Chris Bell Presents College of Communication Commencement Address
Former U.S. Representative discusses how his journalism background prepared him for a public service career
Former U.S. representative Chris Bell, an alumnus of The University of Texas at Austin College of Communication, presented the College's fall 2012 commencement address at noon on Saturday, Dec. 8 in the Frank Erwin Center, 1701 Red River St.
Bell, who graduated from the College with a journalism degree in 1982, spoke about how communication affects the state of politics.
"We have to accept that we have polarization, but the debate should at least be honest, Bell said. "And just because someone has a difference of opinion, they are not necessarily wrong or evil."
College Dean Roderick P. Hart said an election year is an apt time for a former political leader, such as Bell, to serve as commencement keynote speaker.
"Choosing Chris Bell as our 2012 fall commencement speaker is especially propitious at a moment when we've just celebrated democracy though elections," Dean Hart said. "Communication and the media played – and will continue to play – a central role in helping citizens make civic decisions."
A Foundation for Success
Bell also discussed how his journalism education helped him transition into a public service career.
"There could not have been a better background for public service than journalism and law," Bell said. "Working as a reporter, you learn to gather information about a wide variety of subjects very quickly, digest that information and communicate about it. You often have to do the same thing as a lawmaker."
When he was a journalism student, Bell said he especially valued hearing about his professors' real-life reporting experiences. In fact, he would later draw upon those examples as a reporter.
Bell also was an officer of Phi Delta Theta International Fraternity and the Interfraternity Council, as well as a member of the Texas Cowboys.
Foreshadowing his political career, Bell worked to reinstate The University of Texas at Austin's student government. As a senior and president of the Interfraternity Council, Bell used his connections with other student leaders to create an alliance called "Group Effort for Student Government." The group wrote a new constitution, which students then voted on. Bell worked diligently to secure the Greek vote, while other student leaders focused on their respective areas.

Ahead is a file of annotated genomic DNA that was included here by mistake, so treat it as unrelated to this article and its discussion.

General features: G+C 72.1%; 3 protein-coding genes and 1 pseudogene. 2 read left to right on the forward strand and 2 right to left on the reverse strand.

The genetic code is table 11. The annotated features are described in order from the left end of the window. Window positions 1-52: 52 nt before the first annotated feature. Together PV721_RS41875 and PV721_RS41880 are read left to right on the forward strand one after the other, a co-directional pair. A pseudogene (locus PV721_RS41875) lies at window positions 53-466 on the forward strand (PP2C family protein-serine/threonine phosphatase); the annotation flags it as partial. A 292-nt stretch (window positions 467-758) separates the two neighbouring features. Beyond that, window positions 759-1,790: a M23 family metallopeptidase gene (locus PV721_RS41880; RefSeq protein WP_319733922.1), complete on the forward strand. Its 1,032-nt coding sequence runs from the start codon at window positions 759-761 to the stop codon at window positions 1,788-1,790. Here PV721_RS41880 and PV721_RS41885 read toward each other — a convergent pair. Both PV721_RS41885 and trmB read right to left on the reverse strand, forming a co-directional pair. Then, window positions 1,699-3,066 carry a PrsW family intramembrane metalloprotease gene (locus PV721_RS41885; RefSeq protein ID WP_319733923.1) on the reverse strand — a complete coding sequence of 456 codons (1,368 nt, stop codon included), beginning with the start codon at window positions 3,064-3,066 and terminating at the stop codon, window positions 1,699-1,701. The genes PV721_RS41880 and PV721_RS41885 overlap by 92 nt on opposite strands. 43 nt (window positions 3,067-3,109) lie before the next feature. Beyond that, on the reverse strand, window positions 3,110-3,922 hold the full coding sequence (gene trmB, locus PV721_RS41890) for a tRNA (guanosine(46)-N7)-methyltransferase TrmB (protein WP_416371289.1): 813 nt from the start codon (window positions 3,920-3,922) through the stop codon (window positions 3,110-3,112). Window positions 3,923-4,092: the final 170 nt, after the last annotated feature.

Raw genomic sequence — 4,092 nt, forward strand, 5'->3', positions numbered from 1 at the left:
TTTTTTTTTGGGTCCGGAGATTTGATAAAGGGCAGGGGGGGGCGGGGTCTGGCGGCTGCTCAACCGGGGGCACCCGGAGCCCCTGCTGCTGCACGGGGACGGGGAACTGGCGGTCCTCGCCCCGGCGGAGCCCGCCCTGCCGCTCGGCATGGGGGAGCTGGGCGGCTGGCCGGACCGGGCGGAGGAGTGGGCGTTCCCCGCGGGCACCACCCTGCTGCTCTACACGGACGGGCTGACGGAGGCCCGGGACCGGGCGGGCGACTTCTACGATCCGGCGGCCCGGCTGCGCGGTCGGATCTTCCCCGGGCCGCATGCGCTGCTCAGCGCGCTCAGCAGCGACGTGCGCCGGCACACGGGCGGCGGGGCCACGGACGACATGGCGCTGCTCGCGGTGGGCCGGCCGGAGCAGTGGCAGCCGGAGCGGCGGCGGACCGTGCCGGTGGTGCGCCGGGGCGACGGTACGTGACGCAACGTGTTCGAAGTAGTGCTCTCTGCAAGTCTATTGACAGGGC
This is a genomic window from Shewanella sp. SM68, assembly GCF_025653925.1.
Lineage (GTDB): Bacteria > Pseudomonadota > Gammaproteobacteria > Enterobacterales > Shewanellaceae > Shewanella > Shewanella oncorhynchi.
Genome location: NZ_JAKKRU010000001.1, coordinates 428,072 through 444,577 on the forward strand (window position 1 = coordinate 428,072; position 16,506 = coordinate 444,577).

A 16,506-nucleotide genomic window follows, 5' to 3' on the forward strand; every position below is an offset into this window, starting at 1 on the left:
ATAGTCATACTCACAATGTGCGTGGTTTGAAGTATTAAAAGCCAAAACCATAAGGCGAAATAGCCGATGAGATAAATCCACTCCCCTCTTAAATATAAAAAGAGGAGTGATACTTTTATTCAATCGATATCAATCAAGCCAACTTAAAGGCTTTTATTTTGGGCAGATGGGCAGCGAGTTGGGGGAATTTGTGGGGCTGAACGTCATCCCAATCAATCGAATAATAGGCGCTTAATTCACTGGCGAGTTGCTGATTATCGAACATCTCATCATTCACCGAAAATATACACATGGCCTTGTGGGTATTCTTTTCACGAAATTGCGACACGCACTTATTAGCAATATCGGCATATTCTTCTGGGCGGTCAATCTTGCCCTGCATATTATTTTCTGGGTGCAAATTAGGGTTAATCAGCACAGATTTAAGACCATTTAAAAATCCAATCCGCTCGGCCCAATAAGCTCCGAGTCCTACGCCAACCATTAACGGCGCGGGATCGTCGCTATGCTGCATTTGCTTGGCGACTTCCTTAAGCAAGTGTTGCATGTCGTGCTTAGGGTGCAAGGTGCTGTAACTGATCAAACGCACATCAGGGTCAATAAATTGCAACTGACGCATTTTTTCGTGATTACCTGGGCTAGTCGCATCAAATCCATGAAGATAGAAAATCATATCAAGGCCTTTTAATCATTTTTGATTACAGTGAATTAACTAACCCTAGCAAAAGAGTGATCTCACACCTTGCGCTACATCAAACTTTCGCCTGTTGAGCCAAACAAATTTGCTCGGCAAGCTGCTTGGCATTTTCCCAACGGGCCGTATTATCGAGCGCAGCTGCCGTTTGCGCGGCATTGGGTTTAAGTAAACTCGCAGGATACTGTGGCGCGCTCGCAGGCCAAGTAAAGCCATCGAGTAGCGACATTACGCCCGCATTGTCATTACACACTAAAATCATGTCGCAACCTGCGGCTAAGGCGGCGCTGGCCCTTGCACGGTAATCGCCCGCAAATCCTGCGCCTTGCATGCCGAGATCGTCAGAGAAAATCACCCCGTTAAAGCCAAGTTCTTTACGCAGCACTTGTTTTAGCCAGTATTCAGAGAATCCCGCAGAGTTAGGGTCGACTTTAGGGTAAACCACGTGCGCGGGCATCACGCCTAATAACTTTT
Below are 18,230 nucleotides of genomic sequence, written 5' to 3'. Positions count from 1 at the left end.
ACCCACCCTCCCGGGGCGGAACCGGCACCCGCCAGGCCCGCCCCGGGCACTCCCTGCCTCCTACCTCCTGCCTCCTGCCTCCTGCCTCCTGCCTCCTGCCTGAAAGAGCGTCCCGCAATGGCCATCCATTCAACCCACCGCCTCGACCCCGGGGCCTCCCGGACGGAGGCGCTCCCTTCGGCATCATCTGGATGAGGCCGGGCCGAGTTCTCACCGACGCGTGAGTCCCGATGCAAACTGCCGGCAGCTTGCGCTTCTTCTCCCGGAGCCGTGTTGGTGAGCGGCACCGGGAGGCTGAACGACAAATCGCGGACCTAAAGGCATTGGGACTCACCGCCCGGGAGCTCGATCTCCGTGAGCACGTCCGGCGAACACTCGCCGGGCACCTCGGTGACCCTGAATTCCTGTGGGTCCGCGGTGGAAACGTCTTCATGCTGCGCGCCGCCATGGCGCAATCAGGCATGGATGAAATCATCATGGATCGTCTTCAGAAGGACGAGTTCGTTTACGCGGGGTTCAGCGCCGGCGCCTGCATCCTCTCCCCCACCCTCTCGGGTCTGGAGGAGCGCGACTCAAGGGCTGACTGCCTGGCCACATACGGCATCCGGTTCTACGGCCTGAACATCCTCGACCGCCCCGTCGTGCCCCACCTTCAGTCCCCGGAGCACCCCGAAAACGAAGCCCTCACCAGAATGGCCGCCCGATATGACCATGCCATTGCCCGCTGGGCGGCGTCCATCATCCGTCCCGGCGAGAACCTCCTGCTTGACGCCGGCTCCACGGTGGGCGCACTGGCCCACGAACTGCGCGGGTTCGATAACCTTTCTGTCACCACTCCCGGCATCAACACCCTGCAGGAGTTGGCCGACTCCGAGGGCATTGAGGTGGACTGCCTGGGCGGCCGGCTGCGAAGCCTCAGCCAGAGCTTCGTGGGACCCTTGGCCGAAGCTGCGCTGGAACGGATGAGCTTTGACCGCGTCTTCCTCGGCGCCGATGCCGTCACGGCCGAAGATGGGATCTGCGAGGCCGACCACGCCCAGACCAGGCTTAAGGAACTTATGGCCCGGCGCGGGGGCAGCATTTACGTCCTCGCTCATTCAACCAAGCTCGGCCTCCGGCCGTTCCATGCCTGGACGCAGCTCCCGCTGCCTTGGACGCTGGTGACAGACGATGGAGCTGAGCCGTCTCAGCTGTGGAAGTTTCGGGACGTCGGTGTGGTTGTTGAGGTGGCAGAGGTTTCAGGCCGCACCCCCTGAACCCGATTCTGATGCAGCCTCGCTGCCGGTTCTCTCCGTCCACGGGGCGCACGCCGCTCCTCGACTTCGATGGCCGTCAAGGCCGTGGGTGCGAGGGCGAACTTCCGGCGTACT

"The constitution was approved overwhelmingly in the spring of '82 and student government has been in place since," Bell said. "I consider that to be a gift from me and the others who worked to make it a reality our senior year."
As a result of his efforts, Bell was named Omicron Delta Kappa's Leader of the Year.
A Career in Journalism, Law and Public Service
After graduating in 1982, Bell began his broadcasting career in Ardmore, Okla. and then moved to Amarillo, Texas to work as a television reporter and anchor. In 1988, he moved to Houston to attend the South Texas College of Law. When he was not attending classes, he worked as a courthouse reporter for KTRH NewsRadio 740.
His hard work earned him the Texas Associated Press' "Best Radio Reporter in the State" award; a clerkship with the criminal firm of Hinton, Sussman & Bailey; and a law degree. After graduating and passing the bar exam in 1992, he joined the civil litigation practice of Alexander & McEvily.
In 1993, he opened his own practice, which would eventually become the partnership of Bell & Henry. Three years later, he was elected to the Houston City Council, chairing the Ethics Committee and Council Committee on Customer Service and Initiatives.
From 2003 to 2005, Bell served as a Democratic member of the U.S. House of Representatives for Texas District 25 in Houston. After his district was redrawn in 2005, he lost his congressional seat. In 2006, he was the Democratic nominee for Texas Governor.
Bell returned to private practice in 2007.
Nick Hundley, (512) 471-7209